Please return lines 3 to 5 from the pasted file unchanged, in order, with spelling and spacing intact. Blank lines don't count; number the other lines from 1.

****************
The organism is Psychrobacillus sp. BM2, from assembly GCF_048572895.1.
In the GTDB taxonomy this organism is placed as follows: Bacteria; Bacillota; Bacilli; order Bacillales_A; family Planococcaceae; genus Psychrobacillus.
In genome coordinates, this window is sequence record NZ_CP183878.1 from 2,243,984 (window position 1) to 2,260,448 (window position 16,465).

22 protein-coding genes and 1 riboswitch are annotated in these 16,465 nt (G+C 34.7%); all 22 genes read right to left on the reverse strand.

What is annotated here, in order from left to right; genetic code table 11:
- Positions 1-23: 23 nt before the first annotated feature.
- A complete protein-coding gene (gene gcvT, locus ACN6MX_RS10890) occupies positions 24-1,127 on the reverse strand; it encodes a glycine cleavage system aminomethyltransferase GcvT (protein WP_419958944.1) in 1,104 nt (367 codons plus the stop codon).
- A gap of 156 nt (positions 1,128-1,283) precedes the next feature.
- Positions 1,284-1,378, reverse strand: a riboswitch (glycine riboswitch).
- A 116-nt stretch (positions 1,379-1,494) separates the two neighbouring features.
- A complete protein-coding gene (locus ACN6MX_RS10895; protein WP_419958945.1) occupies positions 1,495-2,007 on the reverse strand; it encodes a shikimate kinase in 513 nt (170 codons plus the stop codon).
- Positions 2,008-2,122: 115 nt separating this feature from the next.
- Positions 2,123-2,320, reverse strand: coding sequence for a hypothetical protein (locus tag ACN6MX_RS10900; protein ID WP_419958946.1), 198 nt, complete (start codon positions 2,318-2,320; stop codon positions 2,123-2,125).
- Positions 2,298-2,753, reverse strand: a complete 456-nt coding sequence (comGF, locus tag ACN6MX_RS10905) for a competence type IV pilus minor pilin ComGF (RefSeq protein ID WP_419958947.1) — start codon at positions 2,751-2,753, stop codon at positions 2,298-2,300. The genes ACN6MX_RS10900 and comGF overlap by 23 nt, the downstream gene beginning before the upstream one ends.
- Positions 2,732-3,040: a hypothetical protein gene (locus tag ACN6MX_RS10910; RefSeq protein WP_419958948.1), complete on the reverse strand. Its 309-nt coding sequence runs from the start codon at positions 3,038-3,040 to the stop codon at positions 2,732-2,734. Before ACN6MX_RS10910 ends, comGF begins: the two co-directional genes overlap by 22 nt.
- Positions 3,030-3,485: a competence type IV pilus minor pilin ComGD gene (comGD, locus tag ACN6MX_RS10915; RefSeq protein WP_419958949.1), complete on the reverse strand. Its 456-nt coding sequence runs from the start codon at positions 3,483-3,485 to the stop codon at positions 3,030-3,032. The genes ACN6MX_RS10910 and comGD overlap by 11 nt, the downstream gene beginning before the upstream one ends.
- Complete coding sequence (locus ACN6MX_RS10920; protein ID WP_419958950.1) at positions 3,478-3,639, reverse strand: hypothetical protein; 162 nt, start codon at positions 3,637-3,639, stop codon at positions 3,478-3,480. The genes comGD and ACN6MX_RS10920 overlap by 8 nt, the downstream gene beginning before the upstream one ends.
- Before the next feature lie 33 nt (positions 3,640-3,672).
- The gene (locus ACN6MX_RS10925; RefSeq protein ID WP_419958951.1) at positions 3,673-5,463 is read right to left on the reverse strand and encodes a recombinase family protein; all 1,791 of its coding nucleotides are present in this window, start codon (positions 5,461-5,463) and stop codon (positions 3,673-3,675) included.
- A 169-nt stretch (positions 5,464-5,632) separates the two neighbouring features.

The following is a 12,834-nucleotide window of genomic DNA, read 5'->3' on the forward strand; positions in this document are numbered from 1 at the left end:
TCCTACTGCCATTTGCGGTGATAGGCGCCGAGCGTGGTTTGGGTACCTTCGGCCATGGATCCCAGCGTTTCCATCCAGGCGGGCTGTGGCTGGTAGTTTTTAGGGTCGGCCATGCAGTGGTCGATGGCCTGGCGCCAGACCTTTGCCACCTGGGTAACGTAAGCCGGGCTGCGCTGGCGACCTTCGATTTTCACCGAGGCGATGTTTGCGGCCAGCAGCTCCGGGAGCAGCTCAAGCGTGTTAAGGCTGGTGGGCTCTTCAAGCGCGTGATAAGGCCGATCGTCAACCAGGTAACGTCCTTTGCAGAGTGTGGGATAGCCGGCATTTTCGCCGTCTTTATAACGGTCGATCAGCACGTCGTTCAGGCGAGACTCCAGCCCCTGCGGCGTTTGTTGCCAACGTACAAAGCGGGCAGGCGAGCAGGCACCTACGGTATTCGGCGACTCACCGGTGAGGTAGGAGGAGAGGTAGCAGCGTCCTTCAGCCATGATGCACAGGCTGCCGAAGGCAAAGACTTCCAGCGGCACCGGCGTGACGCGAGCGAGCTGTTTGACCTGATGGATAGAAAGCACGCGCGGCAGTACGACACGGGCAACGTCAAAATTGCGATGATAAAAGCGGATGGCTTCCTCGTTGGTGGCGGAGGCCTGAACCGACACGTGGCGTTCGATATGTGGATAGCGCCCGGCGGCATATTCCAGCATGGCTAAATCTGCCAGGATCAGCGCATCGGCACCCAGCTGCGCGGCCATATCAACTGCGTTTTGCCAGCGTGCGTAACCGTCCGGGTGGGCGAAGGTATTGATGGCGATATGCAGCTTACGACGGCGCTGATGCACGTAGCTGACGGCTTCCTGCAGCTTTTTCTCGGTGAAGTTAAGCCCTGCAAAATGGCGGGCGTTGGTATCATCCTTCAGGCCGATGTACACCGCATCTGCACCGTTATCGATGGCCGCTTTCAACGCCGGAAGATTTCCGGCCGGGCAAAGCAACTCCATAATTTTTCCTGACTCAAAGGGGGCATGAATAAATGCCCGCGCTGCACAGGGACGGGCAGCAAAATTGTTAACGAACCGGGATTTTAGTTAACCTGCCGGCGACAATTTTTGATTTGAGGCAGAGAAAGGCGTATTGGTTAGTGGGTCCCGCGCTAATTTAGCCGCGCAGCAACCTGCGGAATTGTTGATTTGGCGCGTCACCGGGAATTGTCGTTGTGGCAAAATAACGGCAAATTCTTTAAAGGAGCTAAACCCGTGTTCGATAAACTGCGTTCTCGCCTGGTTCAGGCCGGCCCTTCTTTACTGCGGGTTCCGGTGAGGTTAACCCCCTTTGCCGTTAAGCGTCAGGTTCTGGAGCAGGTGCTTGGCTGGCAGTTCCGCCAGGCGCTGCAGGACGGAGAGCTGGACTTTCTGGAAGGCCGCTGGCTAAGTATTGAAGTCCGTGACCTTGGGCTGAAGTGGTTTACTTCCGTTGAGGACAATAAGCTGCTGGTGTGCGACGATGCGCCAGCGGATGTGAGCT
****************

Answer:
In genome coordinates, this window is sequence record NZ_CP183878.1 from 2,243,984 (window position 1) to 2,260,448 (window position 16,465).

22 protein-coding genes and 1 riboswitch are annotated in these 16,465 nt (G+C 34.7%); all 22 genes read right to left on the reverse strand.

What is annotated here, in order from left to right; genetic code table 11: